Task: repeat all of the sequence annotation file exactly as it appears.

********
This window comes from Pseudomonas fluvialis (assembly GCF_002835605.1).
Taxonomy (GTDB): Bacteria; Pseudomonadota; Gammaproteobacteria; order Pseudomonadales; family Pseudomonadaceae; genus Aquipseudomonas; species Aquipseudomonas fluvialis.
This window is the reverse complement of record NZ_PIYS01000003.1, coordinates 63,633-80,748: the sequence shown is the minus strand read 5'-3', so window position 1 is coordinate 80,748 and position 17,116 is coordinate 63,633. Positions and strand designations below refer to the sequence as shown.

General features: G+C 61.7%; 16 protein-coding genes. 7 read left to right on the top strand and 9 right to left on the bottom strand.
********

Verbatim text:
This window comes from Pseudomonas fluvialis (assembly GCF_002835605.1).
Taxonomy (GTDB): Bacteria; Pseudomonadota; Gammaproteobacteria; order Pseudomonadales; family Pseudomonadaceae; genus Aquipseudomonas; species Aquipseudomonas fluvialis.
This window is the reverse complement of record NZ_PIYS01000003.1, coordinates 63,633-80,748: the sequence shown is the minus strand read 5'-3', so window position 1 is coordinate 80,748 and position 17,116 is coordinate 63,633. Positions and strand designations below refer to the sequence as shown.

General features: G+C 61.7%; 16 protein-coding genes. 7 read left to right on the top strand and 9 right to left on the bottom strand.